Renee James: When You Should Turn Down the Money
The former Intel president talks dollars, risk, and the rewards of bidirectional mentorship.
Renee James explained to Stanford GSB students that mentorship must go both ways to be successful. | Stacy Geiken Photography
When Renee James joined Intel in 1987, the giant semiconductor maker was as male dominated as the rest of the tech industry. Fast forward to July 2015, and James, Intel’s first female president, has just exited, leaving a company that has embraced inclusion and diversity. Moving Intel in that direction was always high on her agenda, James said, along with becoming CEO. But the latter was a battle she didn’t win.
In a discussion with Stanford Graduate School of Business students, James talked about the lessons she learned as a senior manager, including the perils of launching an internal initiative with too much funding. “When someone gives you way more money than you need — say no,” she said. Here are suggestions on getting the most out of a relationship with a mentor and how to manage conflict within a large enterprise that James shared during a View From The Top talk on Feb. 8.
Mentorship: A Two-Way Street
Being a mentor shouldn’t be a burden. Relationships in which the mentee doesn’t give something back to their mentor don’t work. They need to be “bidirectional,” said James. “So you have to find someone that not only can advise you, but that you can actually help, either by bringing them forward in technology or your interests or whatever. When they’re not bidirectional, they’re a bummer, and it’s really hard. The person never wants to give time with you, and you’ll find they’re always busy,” she said.
Say No to Too Much Money
James saw the potential in cloud computing well before Amazon built the highly successful cloud venture called Amazon Web Services and tried to convince a skeptical Intel to move in that direction. Her initial arguments were successful and she was given $350 million to make it happen, although she had only asked for $100 million. Accepting that much money was a mistake, she said. “If you take it, they want a return. So you don’t want to take more money than your business plan until you actually know or hit the milestone at which you need it.” Ultimately, the initiative was canceled.
The CEO Gets the Last Word
Intel dominated the market for chips to power desktop and laptop computers. But it came late to the growing market for smartphones, tablets, and other mobile devices. James wanted Intel to become more competitive, but the CEO at the time worried that the lower price point of mobile chips would damage Intel’s margins, she said. “But it also was consistent with the philosophy of the company, which was to always be a first mover in embracing that which is going to disrupt you,” James said.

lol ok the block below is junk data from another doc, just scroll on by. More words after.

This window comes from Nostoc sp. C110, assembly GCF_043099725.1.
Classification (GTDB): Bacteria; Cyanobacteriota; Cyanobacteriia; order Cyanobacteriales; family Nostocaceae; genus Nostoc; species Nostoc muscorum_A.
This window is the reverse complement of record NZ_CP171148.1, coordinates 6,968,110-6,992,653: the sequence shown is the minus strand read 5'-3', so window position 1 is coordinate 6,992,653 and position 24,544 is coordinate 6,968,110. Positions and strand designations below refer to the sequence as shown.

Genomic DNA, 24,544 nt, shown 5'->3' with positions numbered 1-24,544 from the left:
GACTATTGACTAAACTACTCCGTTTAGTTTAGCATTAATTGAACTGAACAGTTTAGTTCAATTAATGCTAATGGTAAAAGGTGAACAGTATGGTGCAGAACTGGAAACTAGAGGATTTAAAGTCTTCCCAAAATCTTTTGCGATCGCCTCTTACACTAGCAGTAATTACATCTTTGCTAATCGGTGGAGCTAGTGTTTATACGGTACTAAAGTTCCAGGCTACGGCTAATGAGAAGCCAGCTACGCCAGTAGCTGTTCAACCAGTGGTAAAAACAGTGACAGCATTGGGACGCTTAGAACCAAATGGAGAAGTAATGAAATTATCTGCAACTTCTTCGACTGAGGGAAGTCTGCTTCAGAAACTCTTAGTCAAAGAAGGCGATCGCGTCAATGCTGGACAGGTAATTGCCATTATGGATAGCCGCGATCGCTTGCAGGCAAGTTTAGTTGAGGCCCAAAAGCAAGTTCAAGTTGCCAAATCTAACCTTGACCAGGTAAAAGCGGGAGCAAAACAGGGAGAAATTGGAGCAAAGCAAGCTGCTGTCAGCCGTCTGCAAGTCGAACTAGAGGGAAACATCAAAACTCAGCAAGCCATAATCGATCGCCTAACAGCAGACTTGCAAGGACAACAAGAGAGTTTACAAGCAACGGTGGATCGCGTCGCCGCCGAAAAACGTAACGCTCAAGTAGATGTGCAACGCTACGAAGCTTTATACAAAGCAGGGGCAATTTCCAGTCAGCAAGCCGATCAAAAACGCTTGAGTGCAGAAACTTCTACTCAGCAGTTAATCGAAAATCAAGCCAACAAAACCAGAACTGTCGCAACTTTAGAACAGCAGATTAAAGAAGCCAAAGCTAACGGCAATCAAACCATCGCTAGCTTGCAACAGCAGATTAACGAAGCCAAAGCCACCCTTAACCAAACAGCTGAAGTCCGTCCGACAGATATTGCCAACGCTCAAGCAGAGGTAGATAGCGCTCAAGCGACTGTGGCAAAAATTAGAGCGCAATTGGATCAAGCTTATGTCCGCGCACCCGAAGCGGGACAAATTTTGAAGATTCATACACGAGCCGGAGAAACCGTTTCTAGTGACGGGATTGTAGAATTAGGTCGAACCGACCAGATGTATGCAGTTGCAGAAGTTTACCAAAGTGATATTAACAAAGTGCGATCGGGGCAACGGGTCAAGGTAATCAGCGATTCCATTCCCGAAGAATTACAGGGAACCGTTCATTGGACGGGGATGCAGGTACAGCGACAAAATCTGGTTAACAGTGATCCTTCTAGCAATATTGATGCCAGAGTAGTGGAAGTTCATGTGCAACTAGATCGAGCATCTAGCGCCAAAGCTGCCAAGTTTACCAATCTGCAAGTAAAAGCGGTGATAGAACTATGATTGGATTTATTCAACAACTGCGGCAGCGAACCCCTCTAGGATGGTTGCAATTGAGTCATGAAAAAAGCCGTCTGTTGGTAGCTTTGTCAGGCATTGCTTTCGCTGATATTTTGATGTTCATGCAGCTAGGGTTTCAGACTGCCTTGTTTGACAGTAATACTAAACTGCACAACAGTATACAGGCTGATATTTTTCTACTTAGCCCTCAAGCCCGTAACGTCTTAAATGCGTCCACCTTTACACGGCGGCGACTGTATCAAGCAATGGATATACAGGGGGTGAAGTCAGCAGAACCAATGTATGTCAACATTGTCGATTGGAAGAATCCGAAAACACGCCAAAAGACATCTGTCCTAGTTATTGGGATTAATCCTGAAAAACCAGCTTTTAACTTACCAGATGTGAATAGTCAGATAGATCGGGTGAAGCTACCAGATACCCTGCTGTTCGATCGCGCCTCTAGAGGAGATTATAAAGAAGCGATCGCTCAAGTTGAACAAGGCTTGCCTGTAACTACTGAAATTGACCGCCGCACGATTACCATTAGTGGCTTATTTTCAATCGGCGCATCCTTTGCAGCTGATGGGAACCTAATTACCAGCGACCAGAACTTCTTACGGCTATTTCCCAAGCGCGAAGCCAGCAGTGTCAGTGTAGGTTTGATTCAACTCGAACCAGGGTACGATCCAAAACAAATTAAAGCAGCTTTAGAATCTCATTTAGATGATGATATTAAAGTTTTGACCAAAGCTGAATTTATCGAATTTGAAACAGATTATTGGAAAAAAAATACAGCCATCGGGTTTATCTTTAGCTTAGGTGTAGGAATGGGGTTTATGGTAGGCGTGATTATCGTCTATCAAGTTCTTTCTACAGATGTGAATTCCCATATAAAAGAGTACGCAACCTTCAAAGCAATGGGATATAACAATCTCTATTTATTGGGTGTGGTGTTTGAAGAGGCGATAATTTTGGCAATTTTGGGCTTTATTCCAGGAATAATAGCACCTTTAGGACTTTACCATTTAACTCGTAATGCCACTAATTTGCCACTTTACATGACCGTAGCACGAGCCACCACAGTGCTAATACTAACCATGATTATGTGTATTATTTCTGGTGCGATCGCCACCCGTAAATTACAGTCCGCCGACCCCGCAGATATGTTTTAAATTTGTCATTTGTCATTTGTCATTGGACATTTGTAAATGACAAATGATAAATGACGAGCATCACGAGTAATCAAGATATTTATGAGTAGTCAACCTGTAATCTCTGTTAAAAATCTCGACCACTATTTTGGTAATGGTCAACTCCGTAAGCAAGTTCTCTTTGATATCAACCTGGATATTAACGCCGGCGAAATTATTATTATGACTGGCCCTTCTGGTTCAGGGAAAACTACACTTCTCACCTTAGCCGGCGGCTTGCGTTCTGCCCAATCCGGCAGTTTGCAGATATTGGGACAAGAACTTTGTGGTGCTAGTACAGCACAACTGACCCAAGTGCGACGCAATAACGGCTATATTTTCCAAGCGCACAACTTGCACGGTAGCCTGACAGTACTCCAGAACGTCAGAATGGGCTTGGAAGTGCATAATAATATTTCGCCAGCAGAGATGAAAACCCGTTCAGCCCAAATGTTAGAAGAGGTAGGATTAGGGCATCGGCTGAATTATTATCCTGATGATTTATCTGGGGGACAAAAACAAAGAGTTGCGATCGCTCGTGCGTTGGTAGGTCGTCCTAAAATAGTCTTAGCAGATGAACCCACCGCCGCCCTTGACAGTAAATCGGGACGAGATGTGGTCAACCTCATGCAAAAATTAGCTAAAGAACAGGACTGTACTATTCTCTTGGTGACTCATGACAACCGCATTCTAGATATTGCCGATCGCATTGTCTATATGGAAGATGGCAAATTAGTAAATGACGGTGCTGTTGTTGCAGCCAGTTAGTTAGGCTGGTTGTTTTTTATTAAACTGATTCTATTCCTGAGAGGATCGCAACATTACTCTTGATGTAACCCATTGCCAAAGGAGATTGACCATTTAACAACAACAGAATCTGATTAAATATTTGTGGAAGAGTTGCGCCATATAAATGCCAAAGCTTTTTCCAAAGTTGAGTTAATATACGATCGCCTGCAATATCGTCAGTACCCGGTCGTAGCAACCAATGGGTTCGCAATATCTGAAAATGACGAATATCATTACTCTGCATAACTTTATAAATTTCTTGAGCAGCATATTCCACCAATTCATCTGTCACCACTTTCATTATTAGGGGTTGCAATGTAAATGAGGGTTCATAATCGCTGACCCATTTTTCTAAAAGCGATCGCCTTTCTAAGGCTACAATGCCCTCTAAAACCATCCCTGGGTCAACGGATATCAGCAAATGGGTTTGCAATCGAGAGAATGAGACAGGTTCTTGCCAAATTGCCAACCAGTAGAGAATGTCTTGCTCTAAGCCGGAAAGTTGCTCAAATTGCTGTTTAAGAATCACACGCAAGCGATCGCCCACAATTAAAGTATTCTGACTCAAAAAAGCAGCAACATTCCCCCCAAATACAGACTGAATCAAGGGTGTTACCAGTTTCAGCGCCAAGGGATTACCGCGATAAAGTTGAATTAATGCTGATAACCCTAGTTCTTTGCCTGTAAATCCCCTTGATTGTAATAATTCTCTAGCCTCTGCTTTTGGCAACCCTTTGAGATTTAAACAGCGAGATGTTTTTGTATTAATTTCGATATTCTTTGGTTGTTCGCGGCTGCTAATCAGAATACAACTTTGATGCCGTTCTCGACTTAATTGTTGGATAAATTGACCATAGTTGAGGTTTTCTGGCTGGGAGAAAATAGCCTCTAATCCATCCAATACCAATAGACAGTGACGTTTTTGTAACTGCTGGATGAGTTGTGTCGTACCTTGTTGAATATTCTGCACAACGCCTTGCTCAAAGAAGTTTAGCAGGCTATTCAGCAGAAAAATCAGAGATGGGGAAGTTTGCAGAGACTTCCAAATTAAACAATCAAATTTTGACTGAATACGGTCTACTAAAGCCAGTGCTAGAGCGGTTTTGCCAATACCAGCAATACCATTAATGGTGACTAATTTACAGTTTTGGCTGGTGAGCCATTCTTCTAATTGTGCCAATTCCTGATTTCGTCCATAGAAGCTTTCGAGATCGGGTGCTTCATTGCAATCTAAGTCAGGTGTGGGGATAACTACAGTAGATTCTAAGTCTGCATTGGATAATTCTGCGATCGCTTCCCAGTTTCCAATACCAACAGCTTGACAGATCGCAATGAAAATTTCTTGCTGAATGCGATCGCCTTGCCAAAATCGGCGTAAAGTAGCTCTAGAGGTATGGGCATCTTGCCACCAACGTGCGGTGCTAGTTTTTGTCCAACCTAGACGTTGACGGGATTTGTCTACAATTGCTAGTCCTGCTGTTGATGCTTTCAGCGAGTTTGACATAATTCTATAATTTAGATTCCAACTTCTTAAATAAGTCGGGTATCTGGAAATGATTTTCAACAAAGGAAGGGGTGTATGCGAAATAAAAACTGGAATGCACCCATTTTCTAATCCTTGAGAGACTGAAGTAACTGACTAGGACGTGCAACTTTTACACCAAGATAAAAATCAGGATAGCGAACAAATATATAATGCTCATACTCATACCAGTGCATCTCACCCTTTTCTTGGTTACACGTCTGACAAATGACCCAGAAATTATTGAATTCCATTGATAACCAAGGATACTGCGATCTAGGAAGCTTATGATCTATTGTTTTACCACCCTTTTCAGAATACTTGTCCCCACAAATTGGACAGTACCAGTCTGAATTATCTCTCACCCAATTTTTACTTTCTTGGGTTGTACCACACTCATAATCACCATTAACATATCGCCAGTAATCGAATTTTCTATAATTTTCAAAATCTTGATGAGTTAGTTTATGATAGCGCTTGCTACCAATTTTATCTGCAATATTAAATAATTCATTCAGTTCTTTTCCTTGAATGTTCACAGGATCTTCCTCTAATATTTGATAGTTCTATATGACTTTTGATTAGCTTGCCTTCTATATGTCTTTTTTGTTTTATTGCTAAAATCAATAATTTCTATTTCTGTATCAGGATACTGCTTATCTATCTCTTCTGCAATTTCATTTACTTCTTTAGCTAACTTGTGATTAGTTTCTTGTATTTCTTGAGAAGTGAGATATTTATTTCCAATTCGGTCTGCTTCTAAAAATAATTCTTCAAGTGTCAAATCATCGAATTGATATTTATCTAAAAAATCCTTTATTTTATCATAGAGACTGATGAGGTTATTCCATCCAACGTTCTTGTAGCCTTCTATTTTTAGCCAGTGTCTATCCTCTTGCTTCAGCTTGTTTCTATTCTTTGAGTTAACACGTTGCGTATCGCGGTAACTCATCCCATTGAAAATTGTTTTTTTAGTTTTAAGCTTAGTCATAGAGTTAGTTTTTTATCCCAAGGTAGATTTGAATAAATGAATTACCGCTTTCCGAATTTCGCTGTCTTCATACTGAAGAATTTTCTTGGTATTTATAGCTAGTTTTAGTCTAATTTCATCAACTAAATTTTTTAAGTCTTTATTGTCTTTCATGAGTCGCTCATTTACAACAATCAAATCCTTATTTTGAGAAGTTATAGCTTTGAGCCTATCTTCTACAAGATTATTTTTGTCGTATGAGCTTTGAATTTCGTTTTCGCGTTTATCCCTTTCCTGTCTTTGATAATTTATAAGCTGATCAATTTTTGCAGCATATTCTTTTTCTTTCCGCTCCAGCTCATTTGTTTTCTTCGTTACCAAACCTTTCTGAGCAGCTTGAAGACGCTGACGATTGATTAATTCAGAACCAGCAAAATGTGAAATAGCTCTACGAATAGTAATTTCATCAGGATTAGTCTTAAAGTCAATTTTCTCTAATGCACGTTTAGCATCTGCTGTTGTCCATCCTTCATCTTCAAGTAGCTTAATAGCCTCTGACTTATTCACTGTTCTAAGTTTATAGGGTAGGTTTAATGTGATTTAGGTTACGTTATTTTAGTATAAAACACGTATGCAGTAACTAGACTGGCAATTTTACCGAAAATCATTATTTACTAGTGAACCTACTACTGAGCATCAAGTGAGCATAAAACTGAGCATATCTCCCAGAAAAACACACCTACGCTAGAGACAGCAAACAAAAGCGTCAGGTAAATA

She didn’t win the fight to make Intel a stronger player in the mobile market, and the loss taught her “people do what they think the CEO wants, even if they know it’s wrong. And that’s a very dangerous phenomenon,” she said. Internal power struggles often amount to struggles over resources, and when that happens, the boss always wins, James said.
Know the Downside
Large companies have a low tolerance for risk, James said. A manager advocating a risky move needs to understand the extent of the potential downside. “I tend to understand how much are we willing to really lose, how long could we really sustain this,” she said.
The Five-Slide Test
James said that Intel’s famously impatient former CEO Andy Grove taught her a number of important lessons about management, including “the clarity imperative. You need to know what matters and be able to write it down in five slides,” she said. Intel employees who couldn’t demonstrate that level of clarity didn’t succeed.
No Bad Boards
A CEO’s relationship with the board of directors is critical: “When you’re CEO, it’s all about the board. If you have a dysfunctional board and a board that isn’t supportive or that has [its] own internal dynamic and politics, life’s too short for that,” James said.
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